INDONESIA: SIX DRUG CONVICTS EXECUTED BY FIRING SQUAD
|Indonesian President Joko Widodo
January 18, 2015: Indonesia executed six people, including a national woman and five foreigners, who had all been sentenced to death on drug offences, in the first executions to take place under new President Joko Widodo, who refused to heed all international requests for clemency.
Vietnamese woman Tran Thi Bich Hanh was executed in Boyolali district in central Java, while five others were put to death on Nusakambangan Island, home to a high-security prison. They included an Indonesian woman, Rani Andriani, along with 53-year-old Brazilian Marco Archer Cardoso Moreira and 62-year-old Dutchman Ang Kiem Soei. Two Nigerians ‚Äď Daniel Enemuo and Solomon Chibuike Okafor, who was however being classified as a citizen of Malawi because he was arrested using a Malawian passport bearing Namaona Denis ‚Äď were also executed.
They were sentenced to death between 2000 and 2011, and all the prisoners were executed by firing squad around the same time, shortly after midnight.
All those executed were caught attempting to smuggle drugs apart from the Dutchman, who was sentenced to death for operating a huge factory producing ecstasy.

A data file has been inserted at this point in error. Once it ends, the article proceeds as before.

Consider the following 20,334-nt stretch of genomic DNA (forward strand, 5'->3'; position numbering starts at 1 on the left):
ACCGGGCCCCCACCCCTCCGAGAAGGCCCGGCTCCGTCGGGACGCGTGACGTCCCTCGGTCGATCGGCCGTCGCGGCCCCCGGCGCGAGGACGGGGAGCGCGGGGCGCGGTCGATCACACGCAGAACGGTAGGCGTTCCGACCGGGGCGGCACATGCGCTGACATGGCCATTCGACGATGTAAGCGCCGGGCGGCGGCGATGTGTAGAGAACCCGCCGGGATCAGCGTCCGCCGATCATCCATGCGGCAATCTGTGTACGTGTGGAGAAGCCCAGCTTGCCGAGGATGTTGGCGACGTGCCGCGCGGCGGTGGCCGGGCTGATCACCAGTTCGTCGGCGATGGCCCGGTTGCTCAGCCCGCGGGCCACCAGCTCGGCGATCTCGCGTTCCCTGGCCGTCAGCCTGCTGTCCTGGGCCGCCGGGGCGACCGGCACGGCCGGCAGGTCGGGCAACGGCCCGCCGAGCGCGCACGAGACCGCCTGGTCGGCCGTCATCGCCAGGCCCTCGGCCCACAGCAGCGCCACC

Brazil's president and the Dutch foreign minister led an international outcry against the executions.
Brazil recalled its ambassador in Jakarta for consultations and said the executions would affect bilateral relations. "The use of the death penalty, which the world society increasingly condemns, affects severely the relationship of our countries," President Dilma Roussef said in a statement published by Brazil's official news agency.
The Netherlands, a former colonial power in Indonesia, also recalled its ambassador and condemned the execution of its citizen, Ang Kiem Soei. "It is a cruel and inhuman punishment that amounts to an unacceptable denial of human dignity and integrity," said Dutch foreign minister Bert Koenders.
Indonesia, which has strict drug laws, ceased executing people in 2008, but began again in 2013, though 2014 saw no one put to death.
President Widodo, who took office in October 2014, has taken a particularly hard line towards people on death row for narcotics offences, insisting they will not receive a presidential pardon as Indonesia is facing an "emergency" due to high levels of drug use. (Sources: AFP, AP, DPA, This Day, abc.net.au, 18/01/2014)